ST. CLOUD, Fla. – Nestled on the southern shore of East Lake Toho, St. Cloud’s quiet, small-town feel was a big reason Michelle Mortorell moved there eight years ago.
“Everyone came looking for that small town,” Mortorell said. “I came here looking for that small town and getting away from the bustle and hustle, and it’s not there anymore.”
It’s difficult to keep that charm in a city that’s booming. St. Cloud is one of the fastest-growing cities in Florida, more than doubling its population in the last decade.
“There’s a lot of construction, a lot of new homes, new buildings, which I understand,” Mortorell said. “But there’s not enough infrastructure to support that.”
The infrastructure is coming, though. In fact, the city broke ground last week on a new fire station along Nora Tyson Road, a sprawling area on the east side of St. Cloud.
“When you look at this area, it’s kind of sandwiched in between two major corridors,” St. Cloud Fire Chief Jason Miller said. “Nova Road on our east. Narcoossee Road on our west. We’re just off Highway 192. Those are all major thoroughfares.”
As it stands now, it’s really difficult for St. Cloud Fire Rescue to respond to certain areas of the community since they’re operating the equivalent of two fire stations out of the downtown location.
Chief Miller said the new station will cut response times in half for folks who live nearby.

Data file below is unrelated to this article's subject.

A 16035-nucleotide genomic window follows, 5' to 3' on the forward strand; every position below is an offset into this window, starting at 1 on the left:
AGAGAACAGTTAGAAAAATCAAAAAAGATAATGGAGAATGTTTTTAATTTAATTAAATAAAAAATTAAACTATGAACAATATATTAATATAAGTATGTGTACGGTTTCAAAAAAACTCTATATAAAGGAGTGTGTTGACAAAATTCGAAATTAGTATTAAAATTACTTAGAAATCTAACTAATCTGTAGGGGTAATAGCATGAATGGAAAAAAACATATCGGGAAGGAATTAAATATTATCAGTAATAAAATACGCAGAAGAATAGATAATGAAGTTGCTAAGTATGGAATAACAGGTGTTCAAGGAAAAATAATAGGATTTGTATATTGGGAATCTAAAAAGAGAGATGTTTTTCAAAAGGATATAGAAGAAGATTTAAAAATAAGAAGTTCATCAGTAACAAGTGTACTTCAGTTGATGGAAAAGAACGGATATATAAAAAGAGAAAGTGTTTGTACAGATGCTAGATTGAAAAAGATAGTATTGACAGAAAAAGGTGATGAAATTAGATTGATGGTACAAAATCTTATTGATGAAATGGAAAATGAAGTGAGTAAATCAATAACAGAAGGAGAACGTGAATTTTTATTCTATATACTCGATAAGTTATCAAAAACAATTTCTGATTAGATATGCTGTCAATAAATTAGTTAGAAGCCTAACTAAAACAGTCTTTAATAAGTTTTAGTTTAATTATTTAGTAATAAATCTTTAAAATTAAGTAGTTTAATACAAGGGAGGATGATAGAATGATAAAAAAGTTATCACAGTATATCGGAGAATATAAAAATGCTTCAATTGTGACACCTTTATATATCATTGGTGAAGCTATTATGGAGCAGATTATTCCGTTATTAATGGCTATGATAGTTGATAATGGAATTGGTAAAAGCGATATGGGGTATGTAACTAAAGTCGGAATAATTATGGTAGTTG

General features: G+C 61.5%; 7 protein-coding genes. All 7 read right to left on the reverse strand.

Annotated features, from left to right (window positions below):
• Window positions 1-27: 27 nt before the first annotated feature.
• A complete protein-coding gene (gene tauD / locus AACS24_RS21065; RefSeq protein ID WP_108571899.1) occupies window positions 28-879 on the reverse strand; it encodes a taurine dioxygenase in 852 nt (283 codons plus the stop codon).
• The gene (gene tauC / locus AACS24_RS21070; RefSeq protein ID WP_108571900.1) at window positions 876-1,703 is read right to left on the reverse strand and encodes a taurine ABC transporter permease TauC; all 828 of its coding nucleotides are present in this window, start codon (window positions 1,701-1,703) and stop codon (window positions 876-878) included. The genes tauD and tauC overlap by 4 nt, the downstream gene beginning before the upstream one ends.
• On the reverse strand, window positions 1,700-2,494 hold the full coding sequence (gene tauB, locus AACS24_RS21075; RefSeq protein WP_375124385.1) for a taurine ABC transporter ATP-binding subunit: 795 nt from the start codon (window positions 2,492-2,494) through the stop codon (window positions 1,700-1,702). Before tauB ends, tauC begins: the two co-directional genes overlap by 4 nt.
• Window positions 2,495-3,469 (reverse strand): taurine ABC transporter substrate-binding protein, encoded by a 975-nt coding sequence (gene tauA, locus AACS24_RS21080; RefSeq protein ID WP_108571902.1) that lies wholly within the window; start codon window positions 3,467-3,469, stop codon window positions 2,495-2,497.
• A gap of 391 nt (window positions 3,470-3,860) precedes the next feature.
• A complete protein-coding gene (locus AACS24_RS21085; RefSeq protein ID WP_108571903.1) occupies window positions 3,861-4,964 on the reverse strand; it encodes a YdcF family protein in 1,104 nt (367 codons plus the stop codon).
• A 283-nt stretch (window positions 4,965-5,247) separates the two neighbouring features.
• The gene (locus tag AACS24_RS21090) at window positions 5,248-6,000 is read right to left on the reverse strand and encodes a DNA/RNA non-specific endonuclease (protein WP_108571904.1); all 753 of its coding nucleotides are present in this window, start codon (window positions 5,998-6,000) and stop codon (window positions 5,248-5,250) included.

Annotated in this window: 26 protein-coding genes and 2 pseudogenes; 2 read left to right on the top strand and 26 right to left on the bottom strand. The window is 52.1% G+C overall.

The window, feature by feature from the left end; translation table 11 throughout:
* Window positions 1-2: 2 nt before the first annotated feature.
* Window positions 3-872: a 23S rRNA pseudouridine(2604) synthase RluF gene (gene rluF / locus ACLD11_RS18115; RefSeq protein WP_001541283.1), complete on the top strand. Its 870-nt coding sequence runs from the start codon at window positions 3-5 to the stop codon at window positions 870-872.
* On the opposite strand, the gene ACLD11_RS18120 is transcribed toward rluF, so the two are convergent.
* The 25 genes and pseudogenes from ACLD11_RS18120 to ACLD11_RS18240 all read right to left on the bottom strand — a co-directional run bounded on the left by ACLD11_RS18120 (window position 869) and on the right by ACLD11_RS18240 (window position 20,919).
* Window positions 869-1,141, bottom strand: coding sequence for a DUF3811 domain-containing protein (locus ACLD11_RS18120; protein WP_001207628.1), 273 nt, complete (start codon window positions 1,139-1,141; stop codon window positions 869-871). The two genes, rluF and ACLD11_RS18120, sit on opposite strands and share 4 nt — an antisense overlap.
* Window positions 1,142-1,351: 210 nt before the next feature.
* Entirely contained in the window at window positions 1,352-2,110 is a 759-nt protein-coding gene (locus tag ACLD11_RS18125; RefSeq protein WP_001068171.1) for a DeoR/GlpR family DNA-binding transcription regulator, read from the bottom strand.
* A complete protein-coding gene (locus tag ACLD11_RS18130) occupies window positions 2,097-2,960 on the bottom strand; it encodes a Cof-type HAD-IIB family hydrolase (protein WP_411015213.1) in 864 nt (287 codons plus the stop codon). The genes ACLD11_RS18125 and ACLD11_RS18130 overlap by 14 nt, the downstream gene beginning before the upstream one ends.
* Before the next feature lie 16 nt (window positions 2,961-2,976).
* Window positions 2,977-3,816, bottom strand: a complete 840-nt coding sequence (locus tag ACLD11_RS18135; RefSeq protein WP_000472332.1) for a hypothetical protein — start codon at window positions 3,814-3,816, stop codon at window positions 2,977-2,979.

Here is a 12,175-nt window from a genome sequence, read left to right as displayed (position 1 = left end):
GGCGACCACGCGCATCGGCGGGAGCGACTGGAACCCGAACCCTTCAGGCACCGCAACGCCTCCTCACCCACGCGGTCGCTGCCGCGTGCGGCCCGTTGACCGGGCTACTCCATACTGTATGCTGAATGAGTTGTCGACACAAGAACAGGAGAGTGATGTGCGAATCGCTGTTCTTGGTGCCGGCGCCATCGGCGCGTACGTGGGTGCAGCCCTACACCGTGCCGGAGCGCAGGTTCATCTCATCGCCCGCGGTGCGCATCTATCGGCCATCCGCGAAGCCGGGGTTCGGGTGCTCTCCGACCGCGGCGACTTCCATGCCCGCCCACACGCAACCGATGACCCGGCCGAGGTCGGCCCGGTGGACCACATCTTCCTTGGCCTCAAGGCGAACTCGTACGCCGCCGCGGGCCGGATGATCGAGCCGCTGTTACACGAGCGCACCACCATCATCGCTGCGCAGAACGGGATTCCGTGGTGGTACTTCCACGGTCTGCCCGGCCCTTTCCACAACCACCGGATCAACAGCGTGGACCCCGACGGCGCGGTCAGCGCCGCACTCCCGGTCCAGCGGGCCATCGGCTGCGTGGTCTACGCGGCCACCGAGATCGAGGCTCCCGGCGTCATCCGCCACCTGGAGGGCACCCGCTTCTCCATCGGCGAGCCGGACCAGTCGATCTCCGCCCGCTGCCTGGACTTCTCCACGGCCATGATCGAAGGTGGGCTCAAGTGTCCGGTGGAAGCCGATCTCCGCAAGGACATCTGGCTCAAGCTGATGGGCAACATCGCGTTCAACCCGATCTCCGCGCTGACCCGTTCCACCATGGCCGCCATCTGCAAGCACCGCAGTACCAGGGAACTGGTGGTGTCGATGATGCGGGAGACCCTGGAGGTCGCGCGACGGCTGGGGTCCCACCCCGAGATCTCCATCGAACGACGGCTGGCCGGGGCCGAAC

“That is life and death,” he said.
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The new station, which has a price tag of $1.58 million, should be operational by the end of the year. Due to St. Cloud’s rapid growth, though, plans for another new station on the west side of the city are already underway.
They’re essential investments for the community, but a heavy lift for taxpayers.
“Because of this growth, you have to serve the community,” Mayor Nathan Blackwell said. “One of the things you have to do is provide for their safety and security. That’s something our city is certainly committed to.”
Blackwell, who’s served as mayor for the last seven years, understands the growing pains residents are feeling but said he’d much rather be in a city that’s thriving than a city that’s stagnant.
“We just need to communicate to the residents that even though we’re a small town, we’re working hard to preserve that small-town feel,” he said.
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